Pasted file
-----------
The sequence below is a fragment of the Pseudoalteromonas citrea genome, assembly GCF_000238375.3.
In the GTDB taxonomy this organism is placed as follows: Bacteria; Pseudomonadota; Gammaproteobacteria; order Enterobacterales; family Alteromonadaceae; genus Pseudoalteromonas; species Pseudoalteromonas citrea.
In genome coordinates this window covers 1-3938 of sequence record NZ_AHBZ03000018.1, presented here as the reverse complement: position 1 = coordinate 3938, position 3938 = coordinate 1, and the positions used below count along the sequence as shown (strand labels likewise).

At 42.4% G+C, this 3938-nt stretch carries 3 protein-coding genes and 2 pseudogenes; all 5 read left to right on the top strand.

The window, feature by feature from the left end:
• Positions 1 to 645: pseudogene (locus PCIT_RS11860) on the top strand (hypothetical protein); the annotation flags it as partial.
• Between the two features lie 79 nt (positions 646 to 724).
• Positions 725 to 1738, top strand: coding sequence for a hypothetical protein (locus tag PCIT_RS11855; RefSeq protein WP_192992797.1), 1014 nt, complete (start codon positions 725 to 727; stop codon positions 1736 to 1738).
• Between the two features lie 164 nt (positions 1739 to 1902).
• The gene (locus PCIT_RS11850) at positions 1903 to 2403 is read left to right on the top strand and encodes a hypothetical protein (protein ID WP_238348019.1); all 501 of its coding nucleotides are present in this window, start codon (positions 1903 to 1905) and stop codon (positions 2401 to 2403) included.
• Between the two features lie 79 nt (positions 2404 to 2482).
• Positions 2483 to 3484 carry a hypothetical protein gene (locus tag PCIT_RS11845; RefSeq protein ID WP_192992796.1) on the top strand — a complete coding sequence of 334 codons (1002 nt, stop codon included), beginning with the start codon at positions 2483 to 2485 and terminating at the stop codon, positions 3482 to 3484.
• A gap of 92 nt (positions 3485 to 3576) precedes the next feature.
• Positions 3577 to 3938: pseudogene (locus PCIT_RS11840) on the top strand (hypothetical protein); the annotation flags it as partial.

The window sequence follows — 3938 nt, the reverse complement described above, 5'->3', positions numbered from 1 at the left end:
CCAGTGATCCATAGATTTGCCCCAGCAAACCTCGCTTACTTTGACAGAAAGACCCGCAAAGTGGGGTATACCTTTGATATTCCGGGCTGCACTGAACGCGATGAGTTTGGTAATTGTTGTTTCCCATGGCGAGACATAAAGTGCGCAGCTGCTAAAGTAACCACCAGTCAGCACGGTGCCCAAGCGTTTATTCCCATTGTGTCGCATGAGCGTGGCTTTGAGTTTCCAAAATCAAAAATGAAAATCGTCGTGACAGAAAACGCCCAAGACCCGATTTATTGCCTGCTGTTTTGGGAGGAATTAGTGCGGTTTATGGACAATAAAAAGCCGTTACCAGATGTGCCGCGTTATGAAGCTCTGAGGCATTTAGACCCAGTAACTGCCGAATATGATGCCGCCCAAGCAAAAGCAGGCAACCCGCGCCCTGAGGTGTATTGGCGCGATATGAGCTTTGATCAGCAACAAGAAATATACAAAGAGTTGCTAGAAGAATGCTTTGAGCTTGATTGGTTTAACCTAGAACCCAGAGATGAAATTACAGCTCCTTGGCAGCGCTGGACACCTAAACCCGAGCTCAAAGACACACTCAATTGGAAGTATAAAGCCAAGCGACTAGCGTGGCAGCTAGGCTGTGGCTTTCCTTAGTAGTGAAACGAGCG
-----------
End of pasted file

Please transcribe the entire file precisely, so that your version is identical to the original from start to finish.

The sequence below is a fragment of the Pseudoalteromonas citrea genome, assembly GCF_000238375.3.
In the GTDB taxonomy this organism is placed as follows: Bacteria; Pseudomonadota; Gammaproteobacteria; order Enterobacterales; family Alteromonadaceae; genus Pseudoalteromonas; species Pseudoalteromonas citrea.
In genome coordinates this window covers 1-3938 of sequence record NZ_AHBZ03000018.1, presented here as the reverse complement: position 1 = coordinate 3938, position 3938 = coordinate 1, and the positions used below count along the sequence as shown (strand labels likewise).

At 42.4% G+C, this 3938-nt stretch carries 3 protein-coding genes and 2 pseudogenes; all 5 read left to right on the top strand.

The window, feature by feature from the left end:
• Positions 1 to 645: pseudogene (locus PCIT_RS11860) on the top strand (hypothetical protein); the annotation flags it as partial.
• Between the two features lie 79 nt (positions 646 to 724).
• Positions 725 to 1738, top strand: coding sequence for a hypothetical protein (locus tag PCIT_RS11855; RefSeq protein WP_192992797.1), 1014 nt, complete (start codon positions 725 to 727; stop codon positions 1736 to 1738).
• Between the two features lie 164 nt (positions 1739 to 1902).
• The gene (locus PCIT_RS11850) at positions 1903 to 2403 is read left to right on the top strand and encodes a hypothetical protein (protein ID WP_238348019.1); all 501 of its coding nucleotides are present in this window, start codon (positions 1903 to 1905) and stop codon (positions 2401 to 2403) included.
• Between the two features lie 79 nt (positions 2404 to 2482).
• Positions 2483 to 3484 carry a hypothetical protein gene (locus tag PCIT_RS11845; RefSeq protein ID WP_192992796.1) on the top strand — a complete coding sequence of 334 codons (1002 nt, stop codon included), beginning with the start codon at positions 2483 to 2485 and terminating at the stop codon, positions 3482 to 3484.
• A gap of 92 nt (positions 3485 to 3576) precedes the next feature.
• Positions 3577 to 3938: pseudogene (locus PCIT_RS11840) on the top strand (hypothetical protein); the annotation flags it as partial.

The window sequence follows — 3938 nt, the reverse complement described above, 5'->3', positions numbered from 1 at the left end:
CCAGTGATCCATAGATTTGCCCCAGCAAACCTCGCTTACTTTGACAGAAAGACCCGCAAAGTGGGGTATACCTTTGATATTCCGGGCTGCACTGAACGCGATGAGTTTGGTAATTGTTGTTTCCCATGGCGAGACATAAAGTGCGCAGCTGCTAAAGTAACCACCAGTCAGCACGGTGCCCAAGCGTTTATTCCCATTGTGTCGCATGAGCGTGGCTTTGAGTTTCCAAAATCAAAAATGAAAATCGTCGTGACAGAAAACGCCCAAGACCCGATTTATTGCCTGCTGTTTTGGGAGGAATTAGTGCGGTTTATGGACAATAAAAAGCCGTTACCAGATGTGCCGCGTTATGAAGCTCTGAGGCATTTAGACCCAGTAACTGCCGAATATGATGCCGCCCAAGCAAAAGCAGGCAACCCGCGCCCTGAGGTGTATTGGCGCGATATGAGCTTTGATCAGCAACAAGAAATATACAAAGAGTTGCTAGAAGAATGCTTTGAGCTTGATTGGTTTAACCTAGAACCCAGAGATGAAATTACAGCTCCTTGGCAGCGCTGGACACCTAAACCCGAGCTCAAAGACACACTCAATTGGAAGTATAAAGCCAAGCGACTAGCGTGGCAGCTAGGCTGTGGCTTTCCTTAGTAGTGAAACGAGCG